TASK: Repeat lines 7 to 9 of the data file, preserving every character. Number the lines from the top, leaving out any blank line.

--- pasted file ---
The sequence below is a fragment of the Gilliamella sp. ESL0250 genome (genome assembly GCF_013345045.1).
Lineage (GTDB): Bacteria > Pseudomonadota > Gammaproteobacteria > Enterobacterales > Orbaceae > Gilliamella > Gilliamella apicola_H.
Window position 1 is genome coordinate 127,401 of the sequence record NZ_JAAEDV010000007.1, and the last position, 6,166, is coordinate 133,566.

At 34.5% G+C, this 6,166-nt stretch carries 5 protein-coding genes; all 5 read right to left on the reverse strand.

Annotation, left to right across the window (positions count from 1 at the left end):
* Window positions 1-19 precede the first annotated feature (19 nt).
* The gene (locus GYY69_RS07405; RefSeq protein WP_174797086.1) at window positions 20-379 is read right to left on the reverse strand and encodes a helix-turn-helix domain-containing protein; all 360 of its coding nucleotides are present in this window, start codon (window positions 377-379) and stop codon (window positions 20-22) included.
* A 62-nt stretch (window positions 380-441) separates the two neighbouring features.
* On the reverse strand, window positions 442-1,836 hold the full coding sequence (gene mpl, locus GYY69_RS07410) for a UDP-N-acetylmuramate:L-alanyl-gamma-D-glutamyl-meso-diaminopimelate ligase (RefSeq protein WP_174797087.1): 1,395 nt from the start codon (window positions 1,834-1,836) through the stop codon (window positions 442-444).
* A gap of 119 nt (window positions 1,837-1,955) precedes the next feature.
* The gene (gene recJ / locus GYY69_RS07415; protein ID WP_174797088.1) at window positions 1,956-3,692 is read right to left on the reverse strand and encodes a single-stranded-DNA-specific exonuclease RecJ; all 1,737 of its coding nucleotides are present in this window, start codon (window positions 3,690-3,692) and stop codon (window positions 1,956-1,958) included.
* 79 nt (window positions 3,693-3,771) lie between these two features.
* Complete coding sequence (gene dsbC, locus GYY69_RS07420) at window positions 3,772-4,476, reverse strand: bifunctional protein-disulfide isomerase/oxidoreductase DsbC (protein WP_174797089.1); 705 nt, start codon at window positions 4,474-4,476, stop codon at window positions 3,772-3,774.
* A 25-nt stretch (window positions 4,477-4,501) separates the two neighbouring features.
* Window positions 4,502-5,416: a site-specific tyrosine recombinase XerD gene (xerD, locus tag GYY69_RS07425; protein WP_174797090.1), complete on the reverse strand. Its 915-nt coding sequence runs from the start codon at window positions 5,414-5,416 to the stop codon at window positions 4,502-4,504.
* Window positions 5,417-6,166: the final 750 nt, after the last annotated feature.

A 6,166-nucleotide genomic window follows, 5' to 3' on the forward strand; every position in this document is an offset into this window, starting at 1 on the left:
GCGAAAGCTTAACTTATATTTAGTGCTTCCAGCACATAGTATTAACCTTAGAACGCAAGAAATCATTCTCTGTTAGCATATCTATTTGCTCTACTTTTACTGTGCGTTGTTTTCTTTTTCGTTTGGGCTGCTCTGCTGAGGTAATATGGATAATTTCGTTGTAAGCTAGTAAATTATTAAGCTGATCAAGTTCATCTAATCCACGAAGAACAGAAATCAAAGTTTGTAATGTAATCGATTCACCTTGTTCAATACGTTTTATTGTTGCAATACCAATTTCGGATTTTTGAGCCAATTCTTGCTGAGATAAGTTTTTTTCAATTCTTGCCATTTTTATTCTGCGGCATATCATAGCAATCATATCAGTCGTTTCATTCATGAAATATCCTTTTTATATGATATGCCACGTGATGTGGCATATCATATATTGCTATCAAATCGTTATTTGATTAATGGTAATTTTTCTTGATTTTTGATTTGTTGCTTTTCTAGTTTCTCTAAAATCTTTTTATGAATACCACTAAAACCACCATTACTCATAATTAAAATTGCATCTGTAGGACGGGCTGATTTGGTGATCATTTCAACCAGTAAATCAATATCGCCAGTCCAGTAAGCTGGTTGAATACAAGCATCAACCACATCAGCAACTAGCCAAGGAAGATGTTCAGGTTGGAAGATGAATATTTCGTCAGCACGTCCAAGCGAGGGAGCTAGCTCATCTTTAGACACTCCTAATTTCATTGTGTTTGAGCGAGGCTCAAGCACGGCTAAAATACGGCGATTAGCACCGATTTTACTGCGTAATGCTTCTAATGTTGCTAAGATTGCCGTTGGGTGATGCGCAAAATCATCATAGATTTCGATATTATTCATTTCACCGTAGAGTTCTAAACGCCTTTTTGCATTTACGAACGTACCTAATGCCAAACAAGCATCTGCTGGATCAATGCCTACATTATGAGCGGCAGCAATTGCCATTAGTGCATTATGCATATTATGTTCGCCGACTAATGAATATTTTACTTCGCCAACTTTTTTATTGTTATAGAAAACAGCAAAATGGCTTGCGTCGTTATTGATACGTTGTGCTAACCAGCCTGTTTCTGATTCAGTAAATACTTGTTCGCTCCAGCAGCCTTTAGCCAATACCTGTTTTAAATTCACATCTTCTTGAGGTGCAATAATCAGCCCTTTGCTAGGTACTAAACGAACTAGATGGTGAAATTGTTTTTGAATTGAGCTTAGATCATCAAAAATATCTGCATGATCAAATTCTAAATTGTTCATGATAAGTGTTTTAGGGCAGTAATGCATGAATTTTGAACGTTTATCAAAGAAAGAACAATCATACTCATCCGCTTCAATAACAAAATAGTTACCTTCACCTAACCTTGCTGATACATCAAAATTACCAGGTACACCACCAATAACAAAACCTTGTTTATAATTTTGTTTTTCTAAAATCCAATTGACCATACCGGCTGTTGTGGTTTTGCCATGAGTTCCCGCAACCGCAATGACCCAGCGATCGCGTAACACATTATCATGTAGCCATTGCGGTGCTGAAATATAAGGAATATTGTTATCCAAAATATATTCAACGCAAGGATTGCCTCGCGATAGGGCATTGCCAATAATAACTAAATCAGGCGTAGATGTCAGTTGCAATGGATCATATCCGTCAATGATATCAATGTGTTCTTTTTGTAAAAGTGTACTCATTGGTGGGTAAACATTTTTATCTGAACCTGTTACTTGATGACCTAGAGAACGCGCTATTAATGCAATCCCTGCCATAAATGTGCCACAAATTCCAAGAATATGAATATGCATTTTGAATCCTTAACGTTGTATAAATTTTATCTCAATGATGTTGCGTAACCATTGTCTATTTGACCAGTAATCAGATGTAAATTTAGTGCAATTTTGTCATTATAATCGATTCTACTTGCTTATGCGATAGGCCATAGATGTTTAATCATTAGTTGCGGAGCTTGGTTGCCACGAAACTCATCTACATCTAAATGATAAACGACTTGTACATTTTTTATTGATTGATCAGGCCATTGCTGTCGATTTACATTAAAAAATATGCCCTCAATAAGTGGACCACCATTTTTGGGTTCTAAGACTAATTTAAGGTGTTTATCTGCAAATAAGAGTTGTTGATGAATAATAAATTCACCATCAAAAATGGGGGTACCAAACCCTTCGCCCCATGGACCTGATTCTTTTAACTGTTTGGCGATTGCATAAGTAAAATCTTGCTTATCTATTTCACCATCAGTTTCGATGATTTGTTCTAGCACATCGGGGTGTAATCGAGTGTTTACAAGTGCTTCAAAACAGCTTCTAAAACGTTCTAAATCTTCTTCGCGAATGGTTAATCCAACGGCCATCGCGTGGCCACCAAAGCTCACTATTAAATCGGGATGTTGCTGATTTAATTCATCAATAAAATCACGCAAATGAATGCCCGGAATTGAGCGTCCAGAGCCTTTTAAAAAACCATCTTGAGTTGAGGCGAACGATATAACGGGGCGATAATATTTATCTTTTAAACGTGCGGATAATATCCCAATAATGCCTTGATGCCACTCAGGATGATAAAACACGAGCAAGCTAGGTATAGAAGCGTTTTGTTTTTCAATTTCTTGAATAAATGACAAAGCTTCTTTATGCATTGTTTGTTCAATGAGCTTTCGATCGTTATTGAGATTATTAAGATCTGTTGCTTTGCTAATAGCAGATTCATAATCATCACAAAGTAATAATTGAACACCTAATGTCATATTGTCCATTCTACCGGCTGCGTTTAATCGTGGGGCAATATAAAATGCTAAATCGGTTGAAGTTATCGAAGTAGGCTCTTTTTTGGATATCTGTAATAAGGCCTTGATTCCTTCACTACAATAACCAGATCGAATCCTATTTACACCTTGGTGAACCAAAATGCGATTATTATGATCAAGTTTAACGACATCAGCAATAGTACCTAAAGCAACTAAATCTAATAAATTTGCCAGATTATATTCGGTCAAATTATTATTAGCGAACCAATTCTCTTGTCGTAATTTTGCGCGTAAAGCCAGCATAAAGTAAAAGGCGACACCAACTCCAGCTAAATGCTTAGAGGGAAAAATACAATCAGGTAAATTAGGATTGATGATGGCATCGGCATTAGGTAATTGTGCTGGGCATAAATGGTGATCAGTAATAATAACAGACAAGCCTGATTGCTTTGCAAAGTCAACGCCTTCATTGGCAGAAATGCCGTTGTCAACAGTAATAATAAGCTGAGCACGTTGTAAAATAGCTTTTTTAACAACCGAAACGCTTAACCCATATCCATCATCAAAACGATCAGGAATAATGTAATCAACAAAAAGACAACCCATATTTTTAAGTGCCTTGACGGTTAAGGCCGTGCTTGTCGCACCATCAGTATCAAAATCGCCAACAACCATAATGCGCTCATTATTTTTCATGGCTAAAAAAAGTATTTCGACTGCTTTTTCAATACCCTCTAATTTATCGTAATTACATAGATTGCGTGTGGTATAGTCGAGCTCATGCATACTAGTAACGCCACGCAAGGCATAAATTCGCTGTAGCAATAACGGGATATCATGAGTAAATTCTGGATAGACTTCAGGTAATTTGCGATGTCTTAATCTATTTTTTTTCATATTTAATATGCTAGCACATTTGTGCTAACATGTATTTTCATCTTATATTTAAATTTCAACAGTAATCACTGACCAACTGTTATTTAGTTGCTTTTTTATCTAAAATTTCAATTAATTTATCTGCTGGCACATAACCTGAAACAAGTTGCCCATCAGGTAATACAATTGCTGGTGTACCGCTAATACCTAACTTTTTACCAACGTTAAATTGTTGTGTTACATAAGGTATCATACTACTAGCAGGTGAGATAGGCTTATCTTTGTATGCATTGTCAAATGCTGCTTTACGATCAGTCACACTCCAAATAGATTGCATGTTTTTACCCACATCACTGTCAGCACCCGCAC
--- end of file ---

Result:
* The gene (locus GYY69_RS07405; RefSeq protein WP_174797086.1) at window positions 20-379 is read right to left on the reverse strand and encodes a helix-turn-helix domain-containing protein; all 360 of its coding nucleotides are present in this window, start codon (window positions 377-379) and stop codon (window positions 20-22) included.
* A 62-nt stretch (window positions 380-441) separates the two neighbouring features.
* On the reverse strand, window positions 442-1,836 hold the full coding sequence (gene mpl, locus GYY69_RS07410) for a UDP-N-acetylmuramate:L-alanyl-gamma-D-glutamyl-meso-diaminopimelate ligase (RefSeq protein WP_174797087.1): 1,395 nt from the start codon (window positions 1,834-1,836) through the stop codon (window positions 442-444).